North Texas Daily

UNT therapy dogs aim to help in ruff times

UNT therapy dogs aim to help in ruff times

Ana Cartez, RJ Pearson, Medical Assistant Heanne Hyde, and Sarah Rust (left-to-right) hang out with the dogs as they lie peacefully in Chestnut 311. Josh Jamison

UNT therapy dogs aim to help in ruff times
March 29
00:06 2018

A warm room full of friendly dogs and relaxing Latin music bring together the weekly atmosphere at the Counseling and Testing Services Department of Chestnut Hall.

This weekly outreach has been allowing dogs to act as a source of comfort to students on a walk-in, open-invite basis at the Health and Wellness Center since spring 2017, helping students find a safe place away from home.

“We have students come in daily just to see the dogs,” Steffanie Grossman said.

Grossman is a licensed psychologist, outreach and group coordinator at UNT’s Counseling and Testing Services located on the third floor of Chestnut Hall. Her dog, Rockstar, is one of the therapy dogs you can find during Dog Hour.

“When a student holds Rockstar, he opens a door for the student to be honest and trust they are in a safe place,” Grossman said.

The Counseling and Testing center hosts daily events throughout the week that involve dogs in one way or another, including Coffee with a Buddy, Pause for Paws and Netflix and Coloring with Rockstar the Therapy Dog.

These events take place Monday through Thursday during the afternoon, allowing room for any student to drop by and be engulfed in a peaceful environment.

Throughout this past year, the daily sessions have been growing in number. Anywhere from three to 12 people will attend each session.

“We’ve been attending the past two weeks,” UNT student RJ Pearson said.

The four certified therapy dogs featured at the sessions are Buddy, a 5-year-old standard poodle, Rockstar, a 4-year-old terrier mix, Willow, a 2-year-old chocolate labrador retriever and Dakota, a labrador retriever. Each of these dogs has gone through the Handlers Test, which trains the dog in basic obedience skills, so students can get close without any aggression in return.

“We have found that students feel more relaxed with dogs when they come in for workshops and it also helps challenge the stigma of mental health,” Grossman said.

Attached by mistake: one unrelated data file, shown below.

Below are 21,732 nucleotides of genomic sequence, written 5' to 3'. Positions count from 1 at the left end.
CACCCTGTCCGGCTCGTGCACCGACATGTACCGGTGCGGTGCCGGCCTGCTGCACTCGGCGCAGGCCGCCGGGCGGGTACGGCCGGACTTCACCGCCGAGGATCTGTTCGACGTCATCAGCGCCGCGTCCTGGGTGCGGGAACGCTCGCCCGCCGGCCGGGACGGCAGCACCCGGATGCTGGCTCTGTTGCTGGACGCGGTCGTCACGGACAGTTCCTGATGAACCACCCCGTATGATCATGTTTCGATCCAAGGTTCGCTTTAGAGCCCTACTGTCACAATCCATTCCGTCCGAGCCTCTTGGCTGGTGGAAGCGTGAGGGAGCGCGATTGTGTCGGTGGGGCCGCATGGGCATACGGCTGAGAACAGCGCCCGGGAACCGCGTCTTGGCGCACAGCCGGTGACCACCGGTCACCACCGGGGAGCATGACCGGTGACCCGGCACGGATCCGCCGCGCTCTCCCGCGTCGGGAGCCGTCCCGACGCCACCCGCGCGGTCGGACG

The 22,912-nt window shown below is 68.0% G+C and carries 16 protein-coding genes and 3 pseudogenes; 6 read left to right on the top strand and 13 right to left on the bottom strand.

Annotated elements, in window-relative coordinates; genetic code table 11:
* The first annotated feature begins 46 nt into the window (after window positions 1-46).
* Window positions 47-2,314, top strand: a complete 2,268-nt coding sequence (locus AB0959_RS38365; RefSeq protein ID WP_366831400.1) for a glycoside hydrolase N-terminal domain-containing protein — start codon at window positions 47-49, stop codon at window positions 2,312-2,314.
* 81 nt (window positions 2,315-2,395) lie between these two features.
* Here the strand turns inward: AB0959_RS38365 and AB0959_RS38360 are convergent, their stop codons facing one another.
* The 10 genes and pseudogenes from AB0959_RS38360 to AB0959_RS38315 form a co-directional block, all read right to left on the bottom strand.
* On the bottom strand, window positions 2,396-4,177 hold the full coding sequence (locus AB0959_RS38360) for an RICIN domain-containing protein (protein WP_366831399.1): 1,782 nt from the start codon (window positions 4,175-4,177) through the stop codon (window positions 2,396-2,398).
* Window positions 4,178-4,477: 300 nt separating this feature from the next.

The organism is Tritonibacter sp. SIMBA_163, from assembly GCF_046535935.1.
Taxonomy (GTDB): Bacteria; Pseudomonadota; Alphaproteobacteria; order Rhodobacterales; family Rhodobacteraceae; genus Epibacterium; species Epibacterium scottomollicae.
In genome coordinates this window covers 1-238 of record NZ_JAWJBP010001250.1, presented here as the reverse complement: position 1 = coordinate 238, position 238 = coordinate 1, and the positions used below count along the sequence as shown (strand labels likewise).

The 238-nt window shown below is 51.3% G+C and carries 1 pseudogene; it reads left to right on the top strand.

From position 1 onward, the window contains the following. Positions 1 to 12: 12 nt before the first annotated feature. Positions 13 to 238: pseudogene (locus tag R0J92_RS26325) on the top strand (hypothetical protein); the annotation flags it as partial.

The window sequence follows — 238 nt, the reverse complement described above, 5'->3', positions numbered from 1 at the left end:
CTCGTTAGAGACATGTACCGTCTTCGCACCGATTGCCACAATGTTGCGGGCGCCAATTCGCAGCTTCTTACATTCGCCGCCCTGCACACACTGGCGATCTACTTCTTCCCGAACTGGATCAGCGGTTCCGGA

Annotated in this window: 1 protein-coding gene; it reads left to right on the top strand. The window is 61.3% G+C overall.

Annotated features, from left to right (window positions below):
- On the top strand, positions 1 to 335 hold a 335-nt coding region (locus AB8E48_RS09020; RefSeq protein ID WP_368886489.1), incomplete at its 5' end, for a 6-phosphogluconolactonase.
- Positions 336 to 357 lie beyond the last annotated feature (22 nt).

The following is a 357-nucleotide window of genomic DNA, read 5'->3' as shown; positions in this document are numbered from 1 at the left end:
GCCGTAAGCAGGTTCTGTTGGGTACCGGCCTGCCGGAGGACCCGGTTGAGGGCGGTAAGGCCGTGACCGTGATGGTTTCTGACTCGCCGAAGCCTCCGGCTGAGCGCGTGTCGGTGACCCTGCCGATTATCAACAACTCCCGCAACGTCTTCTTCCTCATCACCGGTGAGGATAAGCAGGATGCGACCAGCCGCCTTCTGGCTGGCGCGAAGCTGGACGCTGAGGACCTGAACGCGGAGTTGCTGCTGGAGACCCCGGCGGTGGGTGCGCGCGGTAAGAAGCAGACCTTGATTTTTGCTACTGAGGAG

The doors are open to all UNT students, from those dealing with life struggles to anyone who just wants to hang out with dogs in between classes to pass the time.

“We’re not stressed or anything— we just wanted to come hang out with dogs, [so] we didn’t know what to expect,” UNT student Ana Cortez said.

For some, attending these opportunities provided by the Wellness Center also allows for a larger sense of community among students and an atmosphere of vulnerability and relaxation.

And according to the Counseling and Testing Services website, surrounding yourself with animals has the potential to combat mental health issues like anxiety and depression.

“As a student opens up, it becomes more about them and no longer about the dog,” Grossman said.

Alongside these daily dog sessions, the Wellness Center offers many other opportunities for UNT students including couples or relationship counseling, individual therapy or group counseling and workshops.

As the semester draws near its end and the days get increasingly stressful, one thing students can find comfort in is the tail-wagging excitement that awaits them in Chestnut Hall.

Featured Image: Ana Cartez, RJ Pearson, Medical Assistant Heanne Hyde and Sarah Rust (from left to right) hang out with the dogs as they lie peacefully in Chestnut 311. Josh Jamison

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Jenelle Garcia

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